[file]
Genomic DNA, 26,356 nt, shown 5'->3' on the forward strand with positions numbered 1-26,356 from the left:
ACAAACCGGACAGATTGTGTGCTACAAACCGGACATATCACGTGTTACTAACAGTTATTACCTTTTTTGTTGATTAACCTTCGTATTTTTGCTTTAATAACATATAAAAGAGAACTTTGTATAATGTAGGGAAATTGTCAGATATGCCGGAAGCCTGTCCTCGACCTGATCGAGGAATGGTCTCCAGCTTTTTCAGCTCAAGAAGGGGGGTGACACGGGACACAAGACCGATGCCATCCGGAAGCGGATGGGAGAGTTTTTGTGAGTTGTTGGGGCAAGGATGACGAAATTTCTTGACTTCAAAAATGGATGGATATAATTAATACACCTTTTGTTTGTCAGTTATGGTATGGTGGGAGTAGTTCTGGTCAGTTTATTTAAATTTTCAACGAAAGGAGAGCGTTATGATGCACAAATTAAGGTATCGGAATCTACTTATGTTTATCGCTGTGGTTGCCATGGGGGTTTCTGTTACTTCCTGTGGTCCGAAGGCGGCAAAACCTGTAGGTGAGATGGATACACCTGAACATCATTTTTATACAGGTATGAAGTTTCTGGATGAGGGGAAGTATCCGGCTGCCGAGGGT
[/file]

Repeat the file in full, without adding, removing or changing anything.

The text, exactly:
Genomic DNA, 26,356 nt, shown 5'->3' on the forward strand with positions numbered 1-26,356 from the left:
ACAAACCGGACAGATTGTGTGCTACAAACCGGACATATCACGTGTTACTAACAGTTATTACCTTTTTTGTTGATTAACCTTCGTATTTTTGCTTTAATAACATATAAAAGAGAACTTTGTATAATGTAGGGAAATTGTCAGATATGCCGGAAGCCTGTCCTCGACCTGATCGAGGAATGGTCTCCAGCTTTTTCAGCTCAAGAAGGGGGGTGACACGGGACACAAGACCGATGCCATCCGGAAGCGGATGGGAGAGTTTTTGTGAGTTGTTGGGGCAAGGATGACGAAATTTCTTGACTTCAAAAATGGATGGATATAATTAATACACCTTTTGTTTGTCAGTTATGGTATGGTGGGAGTAGTTCTGGTCAGTTTATTTAAATTTTCAACGAAAGGAGAGCGTTATGATGCACAAATTAAGGTATCGGAATCTACTTATGTTTATCGCTGTGGTTGCCATGGGGGTTTCTGTTACTTCCTGTGGTCCGAAGGCGGCAAAACCTGTAGGTGAGATGGATACACCTGAACATCATTTTTATACAGGTATGAAGTTTCTGGATGAGGGGAAGTATCCGGCTGCCGAGGGT